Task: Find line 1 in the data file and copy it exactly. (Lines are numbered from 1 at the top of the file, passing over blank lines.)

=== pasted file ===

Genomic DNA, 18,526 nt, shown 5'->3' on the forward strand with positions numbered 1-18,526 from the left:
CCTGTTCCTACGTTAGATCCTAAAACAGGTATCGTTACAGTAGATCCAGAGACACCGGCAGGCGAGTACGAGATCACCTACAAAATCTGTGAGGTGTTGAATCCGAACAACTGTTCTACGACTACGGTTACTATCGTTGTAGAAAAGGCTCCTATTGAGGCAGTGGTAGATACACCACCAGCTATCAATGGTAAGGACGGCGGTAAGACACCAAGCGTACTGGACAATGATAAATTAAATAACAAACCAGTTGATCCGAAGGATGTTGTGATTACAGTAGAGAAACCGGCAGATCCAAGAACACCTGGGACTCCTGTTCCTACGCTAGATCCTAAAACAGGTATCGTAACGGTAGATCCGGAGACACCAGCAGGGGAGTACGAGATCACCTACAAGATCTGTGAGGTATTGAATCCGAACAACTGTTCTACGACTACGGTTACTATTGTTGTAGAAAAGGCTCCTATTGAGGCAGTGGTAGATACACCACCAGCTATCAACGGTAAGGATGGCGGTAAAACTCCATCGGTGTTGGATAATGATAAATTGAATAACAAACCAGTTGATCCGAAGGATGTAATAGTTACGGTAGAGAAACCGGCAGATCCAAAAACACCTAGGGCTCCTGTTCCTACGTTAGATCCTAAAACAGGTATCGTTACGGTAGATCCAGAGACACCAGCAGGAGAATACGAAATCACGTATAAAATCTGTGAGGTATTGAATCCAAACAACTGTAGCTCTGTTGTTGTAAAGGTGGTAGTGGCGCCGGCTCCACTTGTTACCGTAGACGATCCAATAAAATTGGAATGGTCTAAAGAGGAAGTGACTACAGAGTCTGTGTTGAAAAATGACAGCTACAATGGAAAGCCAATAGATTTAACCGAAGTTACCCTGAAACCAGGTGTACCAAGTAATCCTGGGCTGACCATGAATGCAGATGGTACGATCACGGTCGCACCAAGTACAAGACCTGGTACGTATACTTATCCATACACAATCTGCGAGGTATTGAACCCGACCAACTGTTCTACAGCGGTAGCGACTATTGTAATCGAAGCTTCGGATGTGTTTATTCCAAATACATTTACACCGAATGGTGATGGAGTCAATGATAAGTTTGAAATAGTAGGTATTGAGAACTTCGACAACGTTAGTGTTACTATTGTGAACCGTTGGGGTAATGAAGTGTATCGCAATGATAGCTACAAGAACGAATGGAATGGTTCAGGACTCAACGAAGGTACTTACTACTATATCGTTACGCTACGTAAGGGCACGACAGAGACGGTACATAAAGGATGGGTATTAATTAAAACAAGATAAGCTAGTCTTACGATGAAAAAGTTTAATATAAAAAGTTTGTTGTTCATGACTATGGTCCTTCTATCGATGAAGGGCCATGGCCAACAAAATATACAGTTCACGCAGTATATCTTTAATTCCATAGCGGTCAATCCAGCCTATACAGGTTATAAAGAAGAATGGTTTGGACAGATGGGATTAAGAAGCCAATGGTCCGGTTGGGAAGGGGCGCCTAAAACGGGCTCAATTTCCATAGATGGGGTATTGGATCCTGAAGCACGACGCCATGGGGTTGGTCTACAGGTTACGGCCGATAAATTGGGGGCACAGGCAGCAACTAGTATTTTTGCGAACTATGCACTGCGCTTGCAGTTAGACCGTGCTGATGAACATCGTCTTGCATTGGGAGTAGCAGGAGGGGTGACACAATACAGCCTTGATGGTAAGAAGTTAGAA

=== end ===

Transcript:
Genomic DNA, 18,526 nt, shown 5'->3' on the forward strand with positions numbered 1-18,526 from the left: